As of Wednesday morning, the Centers for Disease Control and Prevention reported that more than 1 million doses of the Covid-19 vaccine have been administered in the past two weeks.

Click here to read the full story. 

Zoom lifting 40-minute call limit on Christmas, New Year holidays

Zoom announced it will be lifting its 40-minute call limit, allowing for unlimited call lengths on Christmas Eve, Christmas Day, New Year’s Eve and New Year’s Day. 

“COVID-19 has changed how we live, work, and celebrate in 2020, and like everything else this year, the holiday season doesn’t look the same,” the video conferencing service said in a statement. “Whether coming together on the final day of Hanukkah, celebrating Christmas, ringing in the New Year, or marking the last days of Kwanzaa, those connecting with friends and family won’t get cut short.”

The announcement comes as the U.S. is seeing a surge in Covid-19 cases, hospitalizations and deaths, and experts believe upcoming holiday gatherings will lead to a further surge in cases. The CDC has advised Americans to avoid unnecessary travel and to celebrate the holidays only with members of their immediate households. 

Houston-Oklahoma City game postponed after James Harden breaks NBA Covid rules

Los Angeles County hospitals losing control as Covid-19 cases rise

Trump threw a wrench into Covid relief. What could happen next?

President Donald Trump on Tuesday threw a wrench into the massive year-end spending and coronavirus relief bill, leaving the country on edge as the threat of a government shutdown and expiring Covid-19 protections loom over the holiday season.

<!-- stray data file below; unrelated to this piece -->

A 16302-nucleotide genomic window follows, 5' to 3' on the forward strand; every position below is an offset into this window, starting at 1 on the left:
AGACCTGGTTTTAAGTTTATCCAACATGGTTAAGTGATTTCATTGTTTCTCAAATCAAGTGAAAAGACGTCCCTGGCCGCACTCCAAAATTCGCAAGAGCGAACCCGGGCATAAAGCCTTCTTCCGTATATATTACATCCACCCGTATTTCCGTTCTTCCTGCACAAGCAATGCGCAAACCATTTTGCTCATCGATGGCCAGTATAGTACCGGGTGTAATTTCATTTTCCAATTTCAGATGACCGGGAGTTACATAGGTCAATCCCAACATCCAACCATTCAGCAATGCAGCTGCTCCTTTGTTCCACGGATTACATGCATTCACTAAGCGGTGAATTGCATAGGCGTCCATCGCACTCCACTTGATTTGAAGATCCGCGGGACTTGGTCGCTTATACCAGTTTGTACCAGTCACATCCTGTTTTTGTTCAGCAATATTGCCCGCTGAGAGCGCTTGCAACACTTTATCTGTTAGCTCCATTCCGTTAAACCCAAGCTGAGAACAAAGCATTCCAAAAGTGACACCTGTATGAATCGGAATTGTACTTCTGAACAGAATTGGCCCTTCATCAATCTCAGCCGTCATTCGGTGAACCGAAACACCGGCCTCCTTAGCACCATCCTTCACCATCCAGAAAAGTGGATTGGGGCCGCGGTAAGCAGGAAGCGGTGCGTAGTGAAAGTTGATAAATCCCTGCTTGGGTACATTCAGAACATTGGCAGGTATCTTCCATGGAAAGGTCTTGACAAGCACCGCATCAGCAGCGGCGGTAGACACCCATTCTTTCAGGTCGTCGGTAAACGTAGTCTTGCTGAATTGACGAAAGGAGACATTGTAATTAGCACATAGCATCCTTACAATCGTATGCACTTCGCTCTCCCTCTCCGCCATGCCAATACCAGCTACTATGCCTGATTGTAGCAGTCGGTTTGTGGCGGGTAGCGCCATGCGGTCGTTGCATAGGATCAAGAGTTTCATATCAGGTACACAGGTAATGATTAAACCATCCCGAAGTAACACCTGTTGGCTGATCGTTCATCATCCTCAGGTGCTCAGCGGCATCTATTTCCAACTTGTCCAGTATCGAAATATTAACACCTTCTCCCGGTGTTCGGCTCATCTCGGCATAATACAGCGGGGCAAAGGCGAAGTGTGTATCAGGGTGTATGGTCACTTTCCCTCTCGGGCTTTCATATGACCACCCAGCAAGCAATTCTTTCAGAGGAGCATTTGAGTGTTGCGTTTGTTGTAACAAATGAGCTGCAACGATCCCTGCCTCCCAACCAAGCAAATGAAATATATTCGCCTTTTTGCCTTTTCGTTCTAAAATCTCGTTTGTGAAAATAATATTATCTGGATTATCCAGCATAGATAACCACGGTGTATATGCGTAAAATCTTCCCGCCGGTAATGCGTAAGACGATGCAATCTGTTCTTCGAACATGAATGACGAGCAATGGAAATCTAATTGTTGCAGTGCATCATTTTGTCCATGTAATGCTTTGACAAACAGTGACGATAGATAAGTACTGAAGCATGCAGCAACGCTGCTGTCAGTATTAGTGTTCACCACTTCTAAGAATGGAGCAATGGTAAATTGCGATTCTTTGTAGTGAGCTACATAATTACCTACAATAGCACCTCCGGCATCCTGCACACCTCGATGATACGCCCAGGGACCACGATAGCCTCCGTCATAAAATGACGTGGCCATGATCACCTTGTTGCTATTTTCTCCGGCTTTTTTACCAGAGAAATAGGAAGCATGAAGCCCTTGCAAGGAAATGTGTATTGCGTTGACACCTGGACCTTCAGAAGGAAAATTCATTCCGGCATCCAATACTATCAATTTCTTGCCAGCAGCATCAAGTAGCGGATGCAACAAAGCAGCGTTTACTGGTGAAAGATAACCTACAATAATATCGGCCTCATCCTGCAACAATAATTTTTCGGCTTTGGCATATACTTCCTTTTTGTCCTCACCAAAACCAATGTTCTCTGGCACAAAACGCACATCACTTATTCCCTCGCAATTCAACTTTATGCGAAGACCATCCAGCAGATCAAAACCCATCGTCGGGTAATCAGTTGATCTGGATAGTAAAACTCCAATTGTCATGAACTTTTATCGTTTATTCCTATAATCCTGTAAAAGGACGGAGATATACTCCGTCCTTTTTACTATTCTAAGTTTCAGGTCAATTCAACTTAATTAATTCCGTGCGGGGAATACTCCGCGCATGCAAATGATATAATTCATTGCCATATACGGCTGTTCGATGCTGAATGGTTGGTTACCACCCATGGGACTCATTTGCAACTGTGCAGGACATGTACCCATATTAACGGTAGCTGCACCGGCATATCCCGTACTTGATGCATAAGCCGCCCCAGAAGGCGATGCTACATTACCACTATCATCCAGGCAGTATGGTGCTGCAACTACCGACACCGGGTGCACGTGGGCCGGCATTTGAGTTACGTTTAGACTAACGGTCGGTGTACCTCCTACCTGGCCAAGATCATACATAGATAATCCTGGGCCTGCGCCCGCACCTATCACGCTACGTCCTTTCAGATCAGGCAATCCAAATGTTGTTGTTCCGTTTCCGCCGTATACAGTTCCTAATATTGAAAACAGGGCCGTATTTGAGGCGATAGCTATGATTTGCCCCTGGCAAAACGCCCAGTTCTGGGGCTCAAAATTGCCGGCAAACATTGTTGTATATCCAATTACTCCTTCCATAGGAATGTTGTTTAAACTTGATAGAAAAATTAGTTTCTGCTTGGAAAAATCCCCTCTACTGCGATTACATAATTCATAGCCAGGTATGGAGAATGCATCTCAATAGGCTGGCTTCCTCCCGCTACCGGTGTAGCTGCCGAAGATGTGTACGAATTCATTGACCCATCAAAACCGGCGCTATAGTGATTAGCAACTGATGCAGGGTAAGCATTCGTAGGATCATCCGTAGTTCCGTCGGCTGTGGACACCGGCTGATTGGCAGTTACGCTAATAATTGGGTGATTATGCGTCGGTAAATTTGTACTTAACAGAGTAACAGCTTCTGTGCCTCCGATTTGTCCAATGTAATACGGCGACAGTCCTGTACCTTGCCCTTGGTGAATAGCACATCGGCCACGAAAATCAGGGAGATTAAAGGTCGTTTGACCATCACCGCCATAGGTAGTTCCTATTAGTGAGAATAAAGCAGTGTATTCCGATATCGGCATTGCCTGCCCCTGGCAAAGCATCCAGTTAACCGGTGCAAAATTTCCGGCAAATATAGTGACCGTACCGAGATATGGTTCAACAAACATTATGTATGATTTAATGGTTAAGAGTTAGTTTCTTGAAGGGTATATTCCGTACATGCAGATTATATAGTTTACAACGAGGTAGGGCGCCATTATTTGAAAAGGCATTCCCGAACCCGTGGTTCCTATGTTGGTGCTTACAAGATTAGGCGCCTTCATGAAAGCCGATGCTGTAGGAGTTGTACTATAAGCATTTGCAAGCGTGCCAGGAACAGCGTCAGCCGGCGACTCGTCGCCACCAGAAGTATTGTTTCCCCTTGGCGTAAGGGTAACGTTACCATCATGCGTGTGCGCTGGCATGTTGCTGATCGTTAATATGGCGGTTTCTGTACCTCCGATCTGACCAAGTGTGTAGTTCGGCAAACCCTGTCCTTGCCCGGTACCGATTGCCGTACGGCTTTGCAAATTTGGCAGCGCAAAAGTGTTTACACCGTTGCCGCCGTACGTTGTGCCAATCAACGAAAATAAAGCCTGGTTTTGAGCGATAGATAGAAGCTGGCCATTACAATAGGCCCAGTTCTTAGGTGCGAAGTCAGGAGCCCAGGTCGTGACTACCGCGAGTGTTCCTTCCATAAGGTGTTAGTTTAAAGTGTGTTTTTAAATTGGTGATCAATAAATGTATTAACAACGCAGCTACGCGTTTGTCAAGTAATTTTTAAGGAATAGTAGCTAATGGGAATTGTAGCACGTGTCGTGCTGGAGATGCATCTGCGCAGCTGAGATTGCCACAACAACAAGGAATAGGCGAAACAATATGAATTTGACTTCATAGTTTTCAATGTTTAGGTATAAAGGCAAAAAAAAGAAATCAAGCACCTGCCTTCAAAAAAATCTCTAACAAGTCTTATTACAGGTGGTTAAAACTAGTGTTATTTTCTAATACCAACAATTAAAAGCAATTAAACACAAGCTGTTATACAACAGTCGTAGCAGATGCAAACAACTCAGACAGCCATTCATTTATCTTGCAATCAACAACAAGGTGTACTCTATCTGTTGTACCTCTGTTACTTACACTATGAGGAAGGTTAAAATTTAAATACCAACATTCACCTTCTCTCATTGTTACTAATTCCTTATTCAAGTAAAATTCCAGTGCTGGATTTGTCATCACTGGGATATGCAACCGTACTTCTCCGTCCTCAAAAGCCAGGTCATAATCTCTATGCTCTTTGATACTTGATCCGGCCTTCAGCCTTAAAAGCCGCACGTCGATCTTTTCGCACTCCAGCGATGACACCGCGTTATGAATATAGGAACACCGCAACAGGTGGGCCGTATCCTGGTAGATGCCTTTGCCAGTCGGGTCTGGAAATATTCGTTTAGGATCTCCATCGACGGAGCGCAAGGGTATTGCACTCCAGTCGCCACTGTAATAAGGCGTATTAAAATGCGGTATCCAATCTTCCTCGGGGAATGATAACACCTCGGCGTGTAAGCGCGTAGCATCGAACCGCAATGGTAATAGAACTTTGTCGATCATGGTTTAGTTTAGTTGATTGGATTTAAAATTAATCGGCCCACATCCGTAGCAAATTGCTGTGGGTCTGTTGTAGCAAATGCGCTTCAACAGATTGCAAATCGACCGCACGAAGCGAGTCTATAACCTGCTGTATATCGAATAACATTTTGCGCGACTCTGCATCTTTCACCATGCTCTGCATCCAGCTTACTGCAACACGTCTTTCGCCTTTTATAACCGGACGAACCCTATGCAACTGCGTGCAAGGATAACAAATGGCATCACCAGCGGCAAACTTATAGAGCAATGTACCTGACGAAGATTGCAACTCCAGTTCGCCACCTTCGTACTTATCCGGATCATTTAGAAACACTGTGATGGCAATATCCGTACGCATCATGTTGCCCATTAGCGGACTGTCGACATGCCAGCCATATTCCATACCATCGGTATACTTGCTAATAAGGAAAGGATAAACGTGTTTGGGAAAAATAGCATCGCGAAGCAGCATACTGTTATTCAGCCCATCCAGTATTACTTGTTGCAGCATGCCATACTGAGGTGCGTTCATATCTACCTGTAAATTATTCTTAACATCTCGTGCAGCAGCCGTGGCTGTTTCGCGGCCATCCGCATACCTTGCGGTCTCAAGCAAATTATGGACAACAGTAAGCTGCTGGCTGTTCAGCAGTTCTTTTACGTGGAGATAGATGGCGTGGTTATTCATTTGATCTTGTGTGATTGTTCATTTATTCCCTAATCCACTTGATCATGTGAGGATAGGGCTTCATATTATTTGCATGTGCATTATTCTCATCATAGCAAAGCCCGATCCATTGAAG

Trump said in a video posted to his Twitter account that the bill passed on Monday contained too many provisions unrelated to the pandemic and complained that the direct payments to Americans were too low.

But if Trump doesn't sign the bill, it will likely delay Americans getting any checks, shut the government down and allow some other coronavirus relief programs to expire.

No one is quite sure how things will play out.

Click here to read the full story. 

U.S. hits milestone: 1M people have gotten first dose of Covid vaccine

More than 1 million people in the United States have received an initial dose of the Covid-19 vaccine, a milestone achieved 10 days after vaccines were first administered, the Centers for Disease Control and Prevention said Wednesday.

The first approved vaccines in the nation were developed separately by companies Pfizer-BioNTech and Moderna, and went to health care workers and people living in long-term care facilities. On Sunday, a CDC advisory committee recommended that people ages 75 and older and front-line essential workers be next in line to receive the vaccines.

The growing number of vaccinations comes as the Trump administration said it will buy an additional 100 million doses of Pfizer's vaccine, ensuring that every American who wants to be vaccinated can be by June. This comes on top of the 100 million doses already purchased by the U.S. government.

"There is currently a limited supply of Covid-19 vaccine in the U.S., but supply will increase in the weeks and months to come," CDC Director Robert Redfield said in a statement. "The goal is for everyone to be able to easily get vaccinated against Covid-19 as soon as large enough quantities are available."

'Covid conga line': Republicans in NYC criticized for maskless holiday dance party

A group of Republicans in New York City came under fire after a viral video showed maskless partygoers dancing in a conga line at a holiday party in Queens.